Using themes•   Flex provides several themes that can be applied to the overall application•   Use the themeColor style to...
Walkthrough 13:Styling yourApplication
Applying behaviors to components•   Behaviors let you add animation and motion to your application components    in respon...
Applying behaviors to componentsUnderstanding behaviors basics•   Behavior has two parts     – A trigger – an action, such...
Applying behaviors to components•   Apply a simple behavior by setting the trigger name property of the    component to th...
Adobe Flex - Developing Rich Internet Application Workshop Day 2
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Adobe Flex - Developing Rich Internet Application Workshop Day 2

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Transcript of "Adobe Flex - Developing Rich Internet Application Workshop Day 2"

  1. 1. Flex 3:Developing Rich InternetApplications - Day 2 Shyamala Prayaga
  2. 2. Reviewing course outline• Application Navigation• Styling your Application with CSS• Working with data (DataGrid)
  3. 3. Application navigationIn this section, you will learn how to implement and manipulate navigation containers individually and relative to one another. You will also learn how navigator and layout containers interact
  4. 4. Application navigationObjectivesAfter completing this unit, you shall be able to:• Understand what navigator container are and how to create them• Navigate the ViewStack container with LinkBar, TabBar controls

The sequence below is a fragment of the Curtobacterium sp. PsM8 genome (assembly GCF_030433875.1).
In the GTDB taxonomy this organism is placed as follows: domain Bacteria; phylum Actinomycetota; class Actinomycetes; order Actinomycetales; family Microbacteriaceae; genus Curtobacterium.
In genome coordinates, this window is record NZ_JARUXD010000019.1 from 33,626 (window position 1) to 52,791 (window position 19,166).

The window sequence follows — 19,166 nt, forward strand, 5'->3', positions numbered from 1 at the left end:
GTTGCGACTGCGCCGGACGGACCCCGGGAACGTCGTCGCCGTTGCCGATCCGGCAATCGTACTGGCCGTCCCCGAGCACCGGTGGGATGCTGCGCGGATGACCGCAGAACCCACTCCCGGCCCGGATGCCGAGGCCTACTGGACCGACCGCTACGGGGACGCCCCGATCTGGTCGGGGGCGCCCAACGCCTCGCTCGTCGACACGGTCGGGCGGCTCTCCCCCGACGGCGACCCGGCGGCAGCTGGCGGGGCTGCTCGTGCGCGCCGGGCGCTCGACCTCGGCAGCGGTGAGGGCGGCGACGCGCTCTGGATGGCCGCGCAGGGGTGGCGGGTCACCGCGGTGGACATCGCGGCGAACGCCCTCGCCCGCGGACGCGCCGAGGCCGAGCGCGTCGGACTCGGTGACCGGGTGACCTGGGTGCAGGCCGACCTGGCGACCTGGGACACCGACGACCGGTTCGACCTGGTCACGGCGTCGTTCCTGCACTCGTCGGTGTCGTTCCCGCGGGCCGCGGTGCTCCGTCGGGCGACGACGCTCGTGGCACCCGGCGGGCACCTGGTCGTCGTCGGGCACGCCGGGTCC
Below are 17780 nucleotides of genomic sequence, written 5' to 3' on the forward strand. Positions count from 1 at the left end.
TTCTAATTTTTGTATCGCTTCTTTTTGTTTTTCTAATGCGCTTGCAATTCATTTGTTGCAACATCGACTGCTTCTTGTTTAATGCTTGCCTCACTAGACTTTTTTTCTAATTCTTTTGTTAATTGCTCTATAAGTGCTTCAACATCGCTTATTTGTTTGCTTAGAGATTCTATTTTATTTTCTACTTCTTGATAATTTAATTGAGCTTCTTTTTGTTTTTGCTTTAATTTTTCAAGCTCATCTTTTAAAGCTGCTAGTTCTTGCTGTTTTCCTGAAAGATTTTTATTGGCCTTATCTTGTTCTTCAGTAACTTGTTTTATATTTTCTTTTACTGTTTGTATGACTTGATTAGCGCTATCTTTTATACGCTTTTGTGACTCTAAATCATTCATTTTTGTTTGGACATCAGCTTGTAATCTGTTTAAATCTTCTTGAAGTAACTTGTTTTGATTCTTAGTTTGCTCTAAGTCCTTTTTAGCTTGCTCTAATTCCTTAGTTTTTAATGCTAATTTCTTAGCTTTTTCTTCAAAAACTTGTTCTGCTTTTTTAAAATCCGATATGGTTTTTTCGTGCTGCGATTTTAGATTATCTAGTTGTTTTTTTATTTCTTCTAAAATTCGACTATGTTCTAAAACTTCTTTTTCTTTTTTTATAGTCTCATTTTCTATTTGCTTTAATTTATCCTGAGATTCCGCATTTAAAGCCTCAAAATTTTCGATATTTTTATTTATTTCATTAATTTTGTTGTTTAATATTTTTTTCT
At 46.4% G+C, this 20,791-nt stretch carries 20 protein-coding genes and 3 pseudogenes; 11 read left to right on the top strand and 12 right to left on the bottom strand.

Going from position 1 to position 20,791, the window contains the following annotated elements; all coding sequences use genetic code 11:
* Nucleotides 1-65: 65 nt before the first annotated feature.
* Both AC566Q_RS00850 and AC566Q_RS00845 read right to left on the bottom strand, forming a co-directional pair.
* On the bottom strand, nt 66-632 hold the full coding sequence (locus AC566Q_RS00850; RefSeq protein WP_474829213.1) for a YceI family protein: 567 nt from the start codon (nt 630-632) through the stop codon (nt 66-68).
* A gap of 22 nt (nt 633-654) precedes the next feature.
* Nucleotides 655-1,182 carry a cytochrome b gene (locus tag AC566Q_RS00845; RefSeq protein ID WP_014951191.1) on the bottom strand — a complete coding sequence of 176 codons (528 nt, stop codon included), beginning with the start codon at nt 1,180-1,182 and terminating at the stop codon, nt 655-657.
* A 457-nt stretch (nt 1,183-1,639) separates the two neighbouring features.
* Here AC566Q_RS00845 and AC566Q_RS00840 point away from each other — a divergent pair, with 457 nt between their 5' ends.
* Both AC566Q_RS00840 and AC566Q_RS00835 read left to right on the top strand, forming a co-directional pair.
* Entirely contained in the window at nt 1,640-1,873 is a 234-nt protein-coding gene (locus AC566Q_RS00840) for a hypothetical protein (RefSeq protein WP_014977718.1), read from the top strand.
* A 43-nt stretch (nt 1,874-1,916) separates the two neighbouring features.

5. 5. Application navigationTopicsIn this unit, you will learn the following:• Understanding navigator containers and controls• Using the LinkBar control• Using the TabBar control• Using the ViewStack container• Using the TabNavigator container• Using the Accordion container
  6. 6. Understanding navigator containersand controlsThere are two types of containers• Layout container - Control the sizing and positioning of the child element within them• Navigator container – Control user movement, or navigation among multiple child containers
  7. 7. Understanding navigator containersand controlsNavigator container basics• The direct children of a navigator container must be containers, either layout or navigator container• Typical properties of a container tag include id, width and height.• Navigator container and their children• Only ViewStack, TabNavigator and Accordion containers have child containers that you can layout.• LinkBar, ButtonBar, TabBar navigator controls do not have child containers. Instead they enable users and code to control the currently active child container of ViewStack container.
  8. 8. Using the LinkBar control• The LinkBar control• Defines a horizontal row of linkButton controls• Is a navigator container with built-in logic to switch between children of a ViewStack container• Has a width that is wide enough to contain all label text plus separators and necessary padding• Has a height that accommodate the tallest child element• Has default padding value of 2 pixels on all sides• Is represented in MXML with the <mx:LinkBar> tag
  9. 9. Using the LinkBar control <mx:LinkBar> <mx:dataProvider> <mx:String>Home</mx:String> <mx:String>Contact Us</mx:String> <mx:String>Special Events</mx:String> <mx:String>Restaurant Menu</mx:String> </mx:dataProvider> </mx:LinkBar>
  10. 10. Using the TabBar control• The TabBar control• Defines a horizontal (default) or vertical rows of tabs• Has default padding value of 0 pixels on all sides• Is represented in MXML using <mx:TabBar> tag